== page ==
From the start of his career, Tom Griffin, vice president of organizational learning and chief teaching officer at U.S. Cellular, realized that “what separates the good from the great” is character. This also happens to be the underlying component of U.S. Cellular’s servant-leader philosophy.
As a young infantry officer in the U.S. Army, Tom Griffin learned a lifelong lesson: Great leaders have strong character. Little did he know this lesson would play itself out many times in the course of his career and ultimately would become the foundation of the leadership model he deployed at U.S. Cellular.
“As a military officer, what stood out for me in my career was the importance of character; character is what separates the good from the great and, at the end of the day, what defines you,” said Griffin, vice president of organizational learning and chief teaching officer at U.S. Cellular. “To be successful as a leader at U.S. Cellular, you have to be strong of character, highly ethical and, most of all, you [have] to be authentic. That was a lesson I began to learn early in my career, and I’ve just seen [the merits of] that lesson play out in our leadership development efforts here at U.S. Cellular. That’s why our model is effective because it’s predicated on [principles], values and behaviors that have withstood the test of time and will continue to stand the test of time.”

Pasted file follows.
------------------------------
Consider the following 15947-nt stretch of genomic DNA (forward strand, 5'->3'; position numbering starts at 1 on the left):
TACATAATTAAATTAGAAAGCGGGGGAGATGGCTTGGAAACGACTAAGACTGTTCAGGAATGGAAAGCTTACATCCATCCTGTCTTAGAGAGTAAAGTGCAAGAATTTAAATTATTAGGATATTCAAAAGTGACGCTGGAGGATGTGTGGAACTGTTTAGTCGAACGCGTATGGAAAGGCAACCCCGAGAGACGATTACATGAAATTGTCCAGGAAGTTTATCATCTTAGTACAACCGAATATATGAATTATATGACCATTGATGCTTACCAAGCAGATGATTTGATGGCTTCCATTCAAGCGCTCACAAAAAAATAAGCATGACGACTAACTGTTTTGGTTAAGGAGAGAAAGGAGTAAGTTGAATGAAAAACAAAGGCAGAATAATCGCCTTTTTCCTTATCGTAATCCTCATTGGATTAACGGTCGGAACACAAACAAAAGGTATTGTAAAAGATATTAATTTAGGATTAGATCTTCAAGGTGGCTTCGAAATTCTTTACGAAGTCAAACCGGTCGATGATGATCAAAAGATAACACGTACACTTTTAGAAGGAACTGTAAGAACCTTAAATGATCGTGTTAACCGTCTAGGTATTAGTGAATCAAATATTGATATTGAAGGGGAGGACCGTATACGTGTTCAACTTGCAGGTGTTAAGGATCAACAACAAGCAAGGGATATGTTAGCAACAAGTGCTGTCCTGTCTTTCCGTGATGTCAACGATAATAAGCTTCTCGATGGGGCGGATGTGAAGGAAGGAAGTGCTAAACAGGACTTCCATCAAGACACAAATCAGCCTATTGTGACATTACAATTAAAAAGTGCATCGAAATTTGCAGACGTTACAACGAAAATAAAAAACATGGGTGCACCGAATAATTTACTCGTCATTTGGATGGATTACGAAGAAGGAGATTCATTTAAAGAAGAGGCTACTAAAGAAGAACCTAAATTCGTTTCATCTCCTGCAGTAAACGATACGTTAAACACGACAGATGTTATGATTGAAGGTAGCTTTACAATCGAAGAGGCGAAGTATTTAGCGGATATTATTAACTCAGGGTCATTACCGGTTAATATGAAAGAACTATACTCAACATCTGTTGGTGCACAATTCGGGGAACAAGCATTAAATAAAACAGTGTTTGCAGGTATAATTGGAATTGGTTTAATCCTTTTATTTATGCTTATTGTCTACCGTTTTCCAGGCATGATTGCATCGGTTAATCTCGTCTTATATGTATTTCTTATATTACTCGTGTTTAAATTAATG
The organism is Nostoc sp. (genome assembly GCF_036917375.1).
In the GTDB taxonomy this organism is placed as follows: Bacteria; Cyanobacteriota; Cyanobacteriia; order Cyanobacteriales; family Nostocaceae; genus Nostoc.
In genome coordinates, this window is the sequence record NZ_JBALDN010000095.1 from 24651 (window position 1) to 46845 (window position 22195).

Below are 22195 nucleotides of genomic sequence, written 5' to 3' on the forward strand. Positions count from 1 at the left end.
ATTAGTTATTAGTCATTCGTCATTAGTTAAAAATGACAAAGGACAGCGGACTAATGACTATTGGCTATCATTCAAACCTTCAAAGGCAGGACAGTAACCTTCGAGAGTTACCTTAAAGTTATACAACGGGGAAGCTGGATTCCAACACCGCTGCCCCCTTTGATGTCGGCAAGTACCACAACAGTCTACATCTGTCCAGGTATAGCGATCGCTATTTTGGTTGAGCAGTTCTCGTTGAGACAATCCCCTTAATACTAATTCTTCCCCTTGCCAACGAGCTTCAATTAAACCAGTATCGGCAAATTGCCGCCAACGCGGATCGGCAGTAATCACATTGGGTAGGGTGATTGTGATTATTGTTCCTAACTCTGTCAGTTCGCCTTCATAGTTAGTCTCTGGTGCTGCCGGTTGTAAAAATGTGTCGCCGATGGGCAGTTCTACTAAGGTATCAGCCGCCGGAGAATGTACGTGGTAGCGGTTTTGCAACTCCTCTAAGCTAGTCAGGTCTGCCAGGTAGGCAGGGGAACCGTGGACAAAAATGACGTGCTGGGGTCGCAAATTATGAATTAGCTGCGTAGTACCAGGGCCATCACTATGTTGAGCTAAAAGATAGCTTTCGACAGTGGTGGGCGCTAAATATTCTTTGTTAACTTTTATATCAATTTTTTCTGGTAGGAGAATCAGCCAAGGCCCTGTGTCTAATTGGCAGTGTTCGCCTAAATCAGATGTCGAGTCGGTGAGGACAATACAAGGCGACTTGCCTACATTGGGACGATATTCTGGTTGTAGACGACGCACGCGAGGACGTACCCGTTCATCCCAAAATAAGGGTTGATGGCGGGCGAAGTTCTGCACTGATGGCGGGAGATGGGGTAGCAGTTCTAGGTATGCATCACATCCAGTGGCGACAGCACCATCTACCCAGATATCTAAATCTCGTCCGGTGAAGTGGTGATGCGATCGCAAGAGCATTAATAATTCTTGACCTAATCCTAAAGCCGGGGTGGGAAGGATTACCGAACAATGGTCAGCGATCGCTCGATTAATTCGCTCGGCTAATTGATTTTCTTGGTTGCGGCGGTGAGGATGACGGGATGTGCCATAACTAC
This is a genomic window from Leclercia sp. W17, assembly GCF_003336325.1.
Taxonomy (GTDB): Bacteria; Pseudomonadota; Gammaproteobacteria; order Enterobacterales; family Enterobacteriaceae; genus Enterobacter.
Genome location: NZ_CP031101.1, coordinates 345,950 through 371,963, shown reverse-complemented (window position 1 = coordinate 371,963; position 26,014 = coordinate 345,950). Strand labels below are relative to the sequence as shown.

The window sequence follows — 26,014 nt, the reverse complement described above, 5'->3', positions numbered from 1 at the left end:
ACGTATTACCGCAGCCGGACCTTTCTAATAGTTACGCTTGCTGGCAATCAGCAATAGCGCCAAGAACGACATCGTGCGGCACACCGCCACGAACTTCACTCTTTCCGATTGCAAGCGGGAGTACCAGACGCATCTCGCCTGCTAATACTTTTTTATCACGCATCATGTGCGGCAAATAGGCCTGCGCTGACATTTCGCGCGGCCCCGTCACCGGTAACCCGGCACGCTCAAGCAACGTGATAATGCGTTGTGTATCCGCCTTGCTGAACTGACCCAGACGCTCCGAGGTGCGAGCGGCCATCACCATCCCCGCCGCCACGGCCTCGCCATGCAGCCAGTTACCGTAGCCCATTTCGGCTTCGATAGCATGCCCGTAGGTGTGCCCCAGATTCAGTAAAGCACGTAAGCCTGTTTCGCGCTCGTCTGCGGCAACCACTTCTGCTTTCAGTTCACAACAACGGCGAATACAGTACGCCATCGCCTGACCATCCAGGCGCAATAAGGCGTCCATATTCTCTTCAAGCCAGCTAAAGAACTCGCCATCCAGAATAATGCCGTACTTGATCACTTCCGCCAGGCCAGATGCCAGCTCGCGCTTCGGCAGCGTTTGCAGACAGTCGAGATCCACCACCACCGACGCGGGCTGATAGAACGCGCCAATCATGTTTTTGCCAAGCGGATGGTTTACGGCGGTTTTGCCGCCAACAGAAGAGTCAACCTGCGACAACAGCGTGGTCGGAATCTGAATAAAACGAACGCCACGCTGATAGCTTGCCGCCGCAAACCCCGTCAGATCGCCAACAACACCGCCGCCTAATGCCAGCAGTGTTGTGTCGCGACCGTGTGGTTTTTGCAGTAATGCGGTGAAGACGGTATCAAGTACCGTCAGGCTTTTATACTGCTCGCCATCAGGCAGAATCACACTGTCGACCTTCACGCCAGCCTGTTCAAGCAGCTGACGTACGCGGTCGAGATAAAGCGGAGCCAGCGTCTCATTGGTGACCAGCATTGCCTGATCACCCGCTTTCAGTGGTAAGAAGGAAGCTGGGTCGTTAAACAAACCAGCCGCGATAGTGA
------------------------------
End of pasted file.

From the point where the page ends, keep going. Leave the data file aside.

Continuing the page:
Before coming to the wireless service carrier, Griffin took a circuitous path to learning. After obtaining a bachelor’s degree in computer science from Fitchburg State College in Massachusetts and spending four years in the military, he took a job at Texas Instruments (TI) as a quality and reliability engineer. Griffin eventually moved from the technical side to human resources, where he found his true passion in learning. After 14 years at TI, Griffin took a position at SBC-Ameritech, where he met John E. Rooney, who eventually left Ameritech to become the president and CEO of U.S. Cellular.